Franklin D. Roosevelt once said, “There are as many opinions as there are experts.” As researchers we not only collect those opinions, but also focus on those opinions that come from the types of respondents we consider the most valuable — the people who mean the most to our business. As a result, the amount we are willing to pay to capture their insights will differ by the strategic value of the opiner…and budget often dictates mode.  Ready to try multimodal surveys? Here are some recommendations to help you decide which mode to choose.

Multimodal Surveys Mean Different Modes for Different Folks

Design one set of questions for the general audience type and extend the question set for your special subgroups. Know that this single survey can now be used to gather insights using a variety of collection modes and allow the question set to match not just the audience, but also the mode. For example, let’s say you are conducting research for a hotel chain and want to find out the types of services and amenities that appeal to guests. 

  • Conduct online surveys for most of your respondents. This is the lowest-cost method for reaching your audience.
  • Consider IVR-based surveys if much of your audience is 65 and over or has limited access to the Internet. IVR is the next lowest-cost way to reach your respondents. You’ll extend your reach if folks can simply click to call an 800 number and provide their feedback.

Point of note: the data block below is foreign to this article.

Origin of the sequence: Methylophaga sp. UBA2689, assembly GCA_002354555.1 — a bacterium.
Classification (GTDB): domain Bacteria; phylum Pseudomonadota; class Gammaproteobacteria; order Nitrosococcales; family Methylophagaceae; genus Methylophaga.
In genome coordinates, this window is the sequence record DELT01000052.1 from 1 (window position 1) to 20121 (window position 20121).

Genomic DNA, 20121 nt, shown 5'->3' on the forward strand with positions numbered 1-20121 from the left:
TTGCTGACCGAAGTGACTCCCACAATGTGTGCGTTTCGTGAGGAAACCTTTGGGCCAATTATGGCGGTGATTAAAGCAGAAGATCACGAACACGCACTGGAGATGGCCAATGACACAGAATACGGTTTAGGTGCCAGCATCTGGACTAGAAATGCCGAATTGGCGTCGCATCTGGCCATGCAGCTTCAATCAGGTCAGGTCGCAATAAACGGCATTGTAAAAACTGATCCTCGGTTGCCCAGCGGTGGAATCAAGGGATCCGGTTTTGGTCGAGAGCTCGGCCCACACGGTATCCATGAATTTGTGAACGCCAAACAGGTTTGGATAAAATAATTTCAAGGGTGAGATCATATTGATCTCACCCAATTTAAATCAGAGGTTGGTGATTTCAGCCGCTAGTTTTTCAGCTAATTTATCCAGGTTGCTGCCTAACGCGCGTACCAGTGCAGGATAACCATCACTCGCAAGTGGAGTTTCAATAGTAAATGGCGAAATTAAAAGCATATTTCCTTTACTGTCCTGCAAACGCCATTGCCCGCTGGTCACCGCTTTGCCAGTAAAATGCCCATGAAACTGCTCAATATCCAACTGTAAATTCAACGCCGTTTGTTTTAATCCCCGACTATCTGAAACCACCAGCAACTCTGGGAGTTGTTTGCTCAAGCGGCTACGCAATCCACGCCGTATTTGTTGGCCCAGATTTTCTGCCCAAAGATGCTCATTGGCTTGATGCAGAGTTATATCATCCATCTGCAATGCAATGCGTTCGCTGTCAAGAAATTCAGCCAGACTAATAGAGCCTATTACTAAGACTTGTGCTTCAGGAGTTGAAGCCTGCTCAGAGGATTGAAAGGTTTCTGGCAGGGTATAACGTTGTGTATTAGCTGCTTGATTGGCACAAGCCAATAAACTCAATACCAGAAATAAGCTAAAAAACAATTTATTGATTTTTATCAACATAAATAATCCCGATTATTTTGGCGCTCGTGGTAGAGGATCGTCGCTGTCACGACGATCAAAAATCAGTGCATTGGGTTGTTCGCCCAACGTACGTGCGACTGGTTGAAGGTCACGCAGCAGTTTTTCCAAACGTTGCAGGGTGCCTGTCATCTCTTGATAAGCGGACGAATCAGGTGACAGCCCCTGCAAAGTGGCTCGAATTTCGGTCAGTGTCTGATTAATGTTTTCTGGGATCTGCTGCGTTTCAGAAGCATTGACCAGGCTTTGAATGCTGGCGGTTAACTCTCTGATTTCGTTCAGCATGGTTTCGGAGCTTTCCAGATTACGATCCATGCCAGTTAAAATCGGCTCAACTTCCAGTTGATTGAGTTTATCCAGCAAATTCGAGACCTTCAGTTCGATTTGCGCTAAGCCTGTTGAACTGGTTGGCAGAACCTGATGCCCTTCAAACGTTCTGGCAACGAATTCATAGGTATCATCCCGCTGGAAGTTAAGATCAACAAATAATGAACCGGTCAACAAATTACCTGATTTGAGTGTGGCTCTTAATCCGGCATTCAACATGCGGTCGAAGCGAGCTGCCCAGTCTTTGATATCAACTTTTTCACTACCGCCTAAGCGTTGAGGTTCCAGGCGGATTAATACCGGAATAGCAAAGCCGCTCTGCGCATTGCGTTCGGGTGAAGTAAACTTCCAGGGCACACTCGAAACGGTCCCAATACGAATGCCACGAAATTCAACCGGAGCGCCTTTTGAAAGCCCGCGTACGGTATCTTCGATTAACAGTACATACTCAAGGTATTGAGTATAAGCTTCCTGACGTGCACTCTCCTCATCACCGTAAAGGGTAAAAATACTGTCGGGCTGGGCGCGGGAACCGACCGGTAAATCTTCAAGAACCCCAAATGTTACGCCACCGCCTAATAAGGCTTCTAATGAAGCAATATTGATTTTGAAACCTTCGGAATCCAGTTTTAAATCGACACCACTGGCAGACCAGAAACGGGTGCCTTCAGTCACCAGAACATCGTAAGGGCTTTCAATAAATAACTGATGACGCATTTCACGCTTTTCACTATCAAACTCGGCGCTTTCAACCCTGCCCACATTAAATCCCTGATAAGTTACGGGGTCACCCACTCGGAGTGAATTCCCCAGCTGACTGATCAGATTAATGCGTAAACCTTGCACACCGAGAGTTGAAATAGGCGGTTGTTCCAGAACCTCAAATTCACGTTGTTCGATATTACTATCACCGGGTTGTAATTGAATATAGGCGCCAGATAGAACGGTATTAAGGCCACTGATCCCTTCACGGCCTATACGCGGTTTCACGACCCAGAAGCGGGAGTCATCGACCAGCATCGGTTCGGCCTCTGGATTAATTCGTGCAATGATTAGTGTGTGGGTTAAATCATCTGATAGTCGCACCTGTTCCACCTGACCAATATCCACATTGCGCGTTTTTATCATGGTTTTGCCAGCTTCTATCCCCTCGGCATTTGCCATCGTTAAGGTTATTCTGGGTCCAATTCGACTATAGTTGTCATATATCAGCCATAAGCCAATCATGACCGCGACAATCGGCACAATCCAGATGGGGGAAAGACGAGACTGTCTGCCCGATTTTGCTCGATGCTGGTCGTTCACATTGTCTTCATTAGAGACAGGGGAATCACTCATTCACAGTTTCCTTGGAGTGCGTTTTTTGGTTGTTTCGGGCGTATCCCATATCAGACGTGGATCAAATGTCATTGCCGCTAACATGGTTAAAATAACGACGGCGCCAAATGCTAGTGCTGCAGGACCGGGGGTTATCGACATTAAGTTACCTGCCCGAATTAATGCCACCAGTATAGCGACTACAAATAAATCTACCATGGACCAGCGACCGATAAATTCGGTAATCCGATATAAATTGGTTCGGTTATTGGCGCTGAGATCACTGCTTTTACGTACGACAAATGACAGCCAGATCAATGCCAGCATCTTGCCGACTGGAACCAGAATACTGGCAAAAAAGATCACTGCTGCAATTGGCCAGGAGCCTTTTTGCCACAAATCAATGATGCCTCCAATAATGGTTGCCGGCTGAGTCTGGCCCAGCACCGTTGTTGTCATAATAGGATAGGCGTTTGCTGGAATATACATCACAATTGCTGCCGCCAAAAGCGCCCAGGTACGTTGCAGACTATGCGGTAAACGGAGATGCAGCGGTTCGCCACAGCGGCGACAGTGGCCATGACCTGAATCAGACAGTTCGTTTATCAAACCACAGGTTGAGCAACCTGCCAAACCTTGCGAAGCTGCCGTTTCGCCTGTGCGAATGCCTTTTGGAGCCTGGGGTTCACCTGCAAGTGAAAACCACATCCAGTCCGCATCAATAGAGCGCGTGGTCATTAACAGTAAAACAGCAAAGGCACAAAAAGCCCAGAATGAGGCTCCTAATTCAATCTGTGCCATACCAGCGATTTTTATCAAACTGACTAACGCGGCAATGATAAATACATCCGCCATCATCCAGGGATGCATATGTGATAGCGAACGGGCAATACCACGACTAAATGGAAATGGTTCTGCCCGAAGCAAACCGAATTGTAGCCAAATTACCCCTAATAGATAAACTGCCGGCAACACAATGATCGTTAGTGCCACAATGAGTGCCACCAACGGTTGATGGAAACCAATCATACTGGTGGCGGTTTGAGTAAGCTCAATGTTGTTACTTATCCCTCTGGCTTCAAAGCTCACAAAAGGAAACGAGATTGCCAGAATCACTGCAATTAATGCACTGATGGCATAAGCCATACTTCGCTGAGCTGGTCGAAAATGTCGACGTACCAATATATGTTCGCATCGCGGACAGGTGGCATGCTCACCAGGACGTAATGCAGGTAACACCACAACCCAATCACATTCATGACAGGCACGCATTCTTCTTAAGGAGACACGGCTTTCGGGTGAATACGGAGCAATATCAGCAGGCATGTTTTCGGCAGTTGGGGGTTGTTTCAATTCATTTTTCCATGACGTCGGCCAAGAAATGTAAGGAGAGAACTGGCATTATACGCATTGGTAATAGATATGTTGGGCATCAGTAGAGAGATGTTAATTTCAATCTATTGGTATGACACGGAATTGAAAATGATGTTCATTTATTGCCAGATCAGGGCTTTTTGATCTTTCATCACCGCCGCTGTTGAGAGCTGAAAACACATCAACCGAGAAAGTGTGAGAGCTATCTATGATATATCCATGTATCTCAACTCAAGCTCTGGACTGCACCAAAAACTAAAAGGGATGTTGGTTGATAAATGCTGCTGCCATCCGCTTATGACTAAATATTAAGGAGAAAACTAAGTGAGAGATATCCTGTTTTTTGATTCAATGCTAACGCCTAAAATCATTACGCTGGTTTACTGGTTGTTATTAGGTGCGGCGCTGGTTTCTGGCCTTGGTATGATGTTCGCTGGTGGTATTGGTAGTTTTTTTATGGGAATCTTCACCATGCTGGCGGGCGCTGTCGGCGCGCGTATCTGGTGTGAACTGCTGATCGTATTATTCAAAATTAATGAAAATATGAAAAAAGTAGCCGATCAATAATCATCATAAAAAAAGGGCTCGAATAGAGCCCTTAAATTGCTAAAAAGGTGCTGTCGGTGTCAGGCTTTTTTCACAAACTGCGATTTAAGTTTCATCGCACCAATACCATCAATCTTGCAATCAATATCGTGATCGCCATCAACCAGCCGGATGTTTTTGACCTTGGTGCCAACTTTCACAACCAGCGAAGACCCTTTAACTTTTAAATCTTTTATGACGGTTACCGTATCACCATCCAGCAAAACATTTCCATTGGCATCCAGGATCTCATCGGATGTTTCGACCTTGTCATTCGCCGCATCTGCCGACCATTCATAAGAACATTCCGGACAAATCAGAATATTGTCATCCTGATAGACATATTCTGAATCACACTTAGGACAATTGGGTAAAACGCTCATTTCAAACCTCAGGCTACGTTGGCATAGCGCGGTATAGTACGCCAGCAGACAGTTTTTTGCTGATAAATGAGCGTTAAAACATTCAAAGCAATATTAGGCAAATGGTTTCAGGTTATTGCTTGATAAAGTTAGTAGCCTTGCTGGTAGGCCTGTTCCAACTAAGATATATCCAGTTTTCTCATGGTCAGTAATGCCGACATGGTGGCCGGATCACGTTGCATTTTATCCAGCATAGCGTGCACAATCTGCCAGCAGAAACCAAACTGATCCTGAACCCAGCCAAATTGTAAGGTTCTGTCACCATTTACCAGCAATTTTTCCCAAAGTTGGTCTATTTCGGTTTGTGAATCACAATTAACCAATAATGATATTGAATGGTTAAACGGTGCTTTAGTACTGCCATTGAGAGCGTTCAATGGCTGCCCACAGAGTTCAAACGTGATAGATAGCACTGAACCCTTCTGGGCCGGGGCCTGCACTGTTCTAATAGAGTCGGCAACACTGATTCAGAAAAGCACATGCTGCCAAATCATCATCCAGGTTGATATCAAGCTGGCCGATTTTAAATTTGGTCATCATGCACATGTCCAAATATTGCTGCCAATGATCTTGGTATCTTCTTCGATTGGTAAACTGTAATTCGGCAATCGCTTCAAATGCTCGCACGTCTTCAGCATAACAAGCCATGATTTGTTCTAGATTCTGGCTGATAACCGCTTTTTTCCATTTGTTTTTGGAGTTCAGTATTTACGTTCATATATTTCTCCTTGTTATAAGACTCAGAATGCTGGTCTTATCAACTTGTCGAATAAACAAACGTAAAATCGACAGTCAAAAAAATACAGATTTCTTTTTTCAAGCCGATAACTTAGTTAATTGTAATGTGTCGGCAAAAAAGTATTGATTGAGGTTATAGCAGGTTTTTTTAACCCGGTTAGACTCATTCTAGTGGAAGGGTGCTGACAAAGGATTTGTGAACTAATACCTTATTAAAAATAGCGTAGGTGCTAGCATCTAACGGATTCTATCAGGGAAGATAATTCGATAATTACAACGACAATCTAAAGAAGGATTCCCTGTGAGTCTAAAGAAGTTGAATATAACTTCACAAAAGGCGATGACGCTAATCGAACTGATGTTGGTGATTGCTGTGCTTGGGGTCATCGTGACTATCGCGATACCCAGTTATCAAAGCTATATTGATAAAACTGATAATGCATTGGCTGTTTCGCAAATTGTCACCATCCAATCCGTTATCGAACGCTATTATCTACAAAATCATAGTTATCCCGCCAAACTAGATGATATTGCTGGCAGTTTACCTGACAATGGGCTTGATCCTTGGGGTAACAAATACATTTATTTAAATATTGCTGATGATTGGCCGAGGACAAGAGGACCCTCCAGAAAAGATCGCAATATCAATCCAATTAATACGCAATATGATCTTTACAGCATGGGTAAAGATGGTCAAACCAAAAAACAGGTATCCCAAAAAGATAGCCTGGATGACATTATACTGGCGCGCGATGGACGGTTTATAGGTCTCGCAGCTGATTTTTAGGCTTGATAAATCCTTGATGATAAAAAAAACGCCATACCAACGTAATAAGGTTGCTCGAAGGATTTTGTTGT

• Use phone interviewers for more in-depth research with the most frequent customers or those who choose premium rooms. For this elite group, phone-based data collection gives you the opportunity to gather more detailed insights with interviewers probing for more information and using the extended question set.

Multimodal Surveys for Better ROI

Online surveys provide the lowest-cost data collection method but you may not hear from certain demographics. Here is where IVR, with its telco cost, helps you connect with folks from the missing customer segments. Phone-based interviews can be reserved for your major accounts, the ones you can’t afford to lose and whose opinions you value most.

Multimodal surveys reduce the need to weight data.

Using any single mode could lower the return on your investment because certain segments could be either under surveyed or over surveyed, which can impact the quality of your research and the resulting decision making. So, if the people in your audience do not all represent the same strategic value to your business, consider how a multi-mode strategy can impact the bottom line.

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Technology barriers are coming down and researchers should once again consider the strategic value of phone research to reach seniors, minorities and other vital segments. Even with the high costs of cell phone dialing, phone-based research can fit budgets with a multi-mode approach.

Learn how you can reduce weighting, speed up results, meet budget and deliver better insights when Mary McDougall presents Phone Research: Insanity or Competitive Advantage? at the 2015 MRA Insights & Strategies Conference on Thursday, June 4, from 9:45 to 10:30 a.m.